Top critical review
AUTOBIOGRAPHY OF A "RAT"
6 November 2017
This reviewer has had a long but peripheral familiarity with Patna. Firstly, I have a number of relatives who trace their origins to Patna with varying proportions of pride and embarrassment. Next, having begun my professional life in Bihar, I have visited Patna for work at different stages of my career – and I am presently working just across the river. Besides this, my father was actually posted at Patna at one stage of his career (though I was no longer staying with my parents by then). Thus, I have visited Patna many times over the past thirty years, but have never stayed longer than a day or two.
Many people who are not familiar with Bihar persist with their (predominantly negative) pre-conceived notions. As a long-term observer of Patna, I had ordered this book from Amazon in the hope of getting reliable information and a balanced viewpoint. Unfortunately, my hopes were dashed.
Amitava Kumar begins this book with observations and anecdotes about the rats which seem to symbolise Patna for him. He sneers at Patna for its congestion, its filth and its orthodoxy. He continues to sneer as he discusses his family and friends who still live there. Finally, when the reader thinks that there is nothing left to sneer about, he turns his gaze to a newly opened mall and sneers at its visitors who are unfamiliar with escalators. Apart from the recurring theme of rats, Prof Kumar repeatedly mentions the smell of urine in the lanes and bazars of the city. By the time, I reached the last chapter, I was involuntarily holding my nose!
The book is short on facts, while overflowing with negative opinions. The long history of Patna gets a passing mention on the last page of the last chapter, where there is a paragraph devoted to a documentary of Patna presented by BBC. Then there are a few pages in the chapter titled “Patliputra.” My only takeaway from this chapter is that most people tend to confuse Chandragupta Maurya with Chandragupta I and II of the Gupta dynasty who ruled many centuries after the Mauryan empire. The famous Golghar, which occupies a prominent place on the jacket of the book, does not get even a passing mention. Nor is there any mention of the religious shrines associated with the city, such as Patna Sahib and Bihar Sharif.
The book is divided into 6 short chapters, apart from a prologue and an epilogue. I mention this because it is customary to describe the structure of a book while reviewing it. In the present case, one wonders why there are so many chapters when there is no discernible logic or coherence behind them.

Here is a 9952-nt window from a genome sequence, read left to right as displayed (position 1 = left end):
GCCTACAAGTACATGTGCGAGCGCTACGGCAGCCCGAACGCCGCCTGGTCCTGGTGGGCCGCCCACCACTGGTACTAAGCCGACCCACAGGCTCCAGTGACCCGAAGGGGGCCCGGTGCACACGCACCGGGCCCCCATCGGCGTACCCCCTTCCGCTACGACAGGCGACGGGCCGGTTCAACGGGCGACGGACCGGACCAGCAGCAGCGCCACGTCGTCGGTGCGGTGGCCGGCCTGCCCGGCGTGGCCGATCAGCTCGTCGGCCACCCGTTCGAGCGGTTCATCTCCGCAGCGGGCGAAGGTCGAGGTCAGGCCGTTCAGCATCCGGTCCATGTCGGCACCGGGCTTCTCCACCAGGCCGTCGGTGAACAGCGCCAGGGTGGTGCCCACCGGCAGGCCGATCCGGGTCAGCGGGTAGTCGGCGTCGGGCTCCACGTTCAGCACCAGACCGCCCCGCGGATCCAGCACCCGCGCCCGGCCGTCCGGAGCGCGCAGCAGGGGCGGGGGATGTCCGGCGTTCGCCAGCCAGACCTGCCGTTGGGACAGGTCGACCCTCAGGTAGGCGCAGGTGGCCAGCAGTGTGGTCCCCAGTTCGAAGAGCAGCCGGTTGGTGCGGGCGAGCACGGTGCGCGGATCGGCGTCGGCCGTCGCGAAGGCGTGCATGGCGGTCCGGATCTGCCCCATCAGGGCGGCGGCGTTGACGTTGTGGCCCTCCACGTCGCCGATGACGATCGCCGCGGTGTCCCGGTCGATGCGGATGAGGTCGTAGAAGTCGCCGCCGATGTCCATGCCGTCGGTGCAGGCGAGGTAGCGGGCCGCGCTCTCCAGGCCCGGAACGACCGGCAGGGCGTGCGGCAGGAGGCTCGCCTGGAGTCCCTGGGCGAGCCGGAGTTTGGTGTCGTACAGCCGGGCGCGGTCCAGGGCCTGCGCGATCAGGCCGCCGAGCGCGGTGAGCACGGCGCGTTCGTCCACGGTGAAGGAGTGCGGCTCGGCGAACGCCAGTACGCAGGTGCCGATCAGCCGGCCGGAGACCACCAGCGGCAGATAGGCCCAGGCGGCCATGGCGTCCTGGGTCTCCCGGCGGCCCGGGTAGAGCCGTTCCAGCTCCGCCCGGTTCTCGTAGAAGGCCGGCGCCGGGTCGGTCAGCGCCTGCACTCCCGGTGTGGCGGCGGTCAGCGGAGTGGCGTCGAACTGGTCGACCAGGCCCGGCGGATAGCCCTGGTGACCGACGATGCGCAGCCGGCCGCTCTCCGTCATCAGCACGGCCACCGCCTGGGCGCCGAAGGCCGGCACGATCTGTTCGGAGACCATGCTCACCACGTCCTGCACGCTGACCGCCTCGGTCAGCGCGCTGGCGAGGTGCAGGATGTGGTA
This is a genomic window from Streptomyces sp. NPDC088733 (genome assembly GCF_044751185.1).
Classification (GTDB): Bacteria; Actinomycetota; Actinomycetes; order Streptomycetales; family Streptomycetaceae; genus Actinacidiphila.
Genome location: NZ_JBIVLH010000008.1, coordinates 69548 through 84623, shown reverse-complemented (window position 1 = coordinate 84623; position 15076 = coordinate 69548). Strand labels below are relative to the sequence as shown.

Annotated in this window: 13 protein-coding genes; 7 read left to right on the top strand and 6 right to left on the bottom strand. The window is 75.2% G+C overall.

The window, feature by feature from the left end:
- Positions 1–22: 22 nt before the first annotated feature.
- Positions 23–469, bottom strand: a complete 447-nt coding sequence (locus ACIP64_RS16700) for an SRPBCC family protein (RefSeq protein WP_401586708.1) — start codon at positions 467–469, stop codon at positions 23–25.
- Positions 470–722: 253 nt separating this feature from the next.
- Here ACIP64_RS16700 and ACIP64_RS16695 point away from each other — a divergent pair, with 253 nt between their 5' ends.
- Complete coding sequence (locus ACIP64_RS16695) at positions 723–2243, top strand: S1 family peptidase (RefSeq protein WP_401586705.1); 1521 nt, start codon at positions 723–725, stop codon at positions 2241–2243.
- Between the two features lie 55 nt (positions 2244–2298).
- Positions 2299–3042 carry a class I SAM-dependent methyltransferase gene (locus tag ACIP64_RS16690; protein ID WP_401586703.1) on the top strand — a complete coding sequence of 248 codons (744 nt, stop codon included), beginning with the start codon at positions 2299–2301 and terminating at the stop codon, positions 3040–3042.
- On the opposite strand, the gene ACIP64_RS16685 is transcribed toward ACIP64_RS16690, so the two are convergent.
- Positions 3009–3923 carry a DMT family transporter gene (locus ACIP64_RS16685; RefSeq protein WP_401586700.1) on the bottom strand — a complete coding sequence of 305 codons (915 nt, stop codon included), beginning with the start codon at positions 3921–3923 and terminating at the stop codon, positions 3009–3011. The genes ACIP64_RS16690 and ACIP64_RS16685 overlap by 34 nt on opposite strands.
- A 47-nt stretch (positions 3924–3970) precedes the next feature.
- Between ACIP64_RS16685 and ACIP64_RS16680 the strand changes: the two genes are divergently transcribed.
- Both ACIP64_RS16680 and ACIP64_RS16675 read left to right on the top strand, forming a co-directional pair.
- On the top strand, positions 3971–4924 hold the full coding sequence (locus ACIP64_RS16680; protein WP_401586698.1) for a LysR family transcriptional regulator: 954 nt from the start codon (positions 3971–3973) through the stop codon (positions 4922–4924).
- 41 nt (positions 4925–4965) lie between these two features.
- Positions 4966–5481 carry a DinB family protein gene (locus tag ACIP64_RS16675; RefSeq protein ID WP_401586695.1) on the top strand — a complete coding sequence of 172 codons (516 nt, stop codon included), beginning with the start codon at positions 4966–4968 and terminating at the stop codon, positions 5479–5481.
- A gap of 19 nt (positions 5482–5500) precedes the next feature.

The author mentions some notable visitors to the city, beginning with Fahien and Hiuen Tsang, going on to charity worker Larry Holzman, followed by writers Shiva Naipaul and Ian Jack. He also writes about some natives of Patna who rose to fame, such as Bindeshwari Pathak of Sulabh International and artist Subodh Gupta, whose claim to fame is his use of stainless steel vessels for creating sculptures or installations. Then there are rambling memories of the author’s friends and acquaintances, which add pages but do not contribute much in terms of content.
On page 49, the author says that although he grew up in Patna, when he visits the city now, he sees it with an outsider’s eye. But outsiders like Ian Jack have been highly sympathetic and Michael Wood has been highly appreciative of the history one can still find on the streets of Patna. The author’s own vision is more akin to that of Shiva Naipaul, who suffered from indigestion and quarrelled with the young journalist who was escorting him without any monetary compensation. The author’s favourite themes, in his own words are “the distinct aroma of drying urine” (page 49), “excrement strewn almost everywhere on Patna’s streets” (page 52) and – of course – “…warm, humble, highly sociable, clever, fiercely diligent rats” (page 11).
While it may be easy to forgive an unkind remark from a stranger, it is doubly painful when someone who claims Patna as his hometown holds such jaundiced views. But the last word must go to Mr. Kumar himself, who admits to having some admiration for the rat that, unlike himself, hasn’t fled Patna!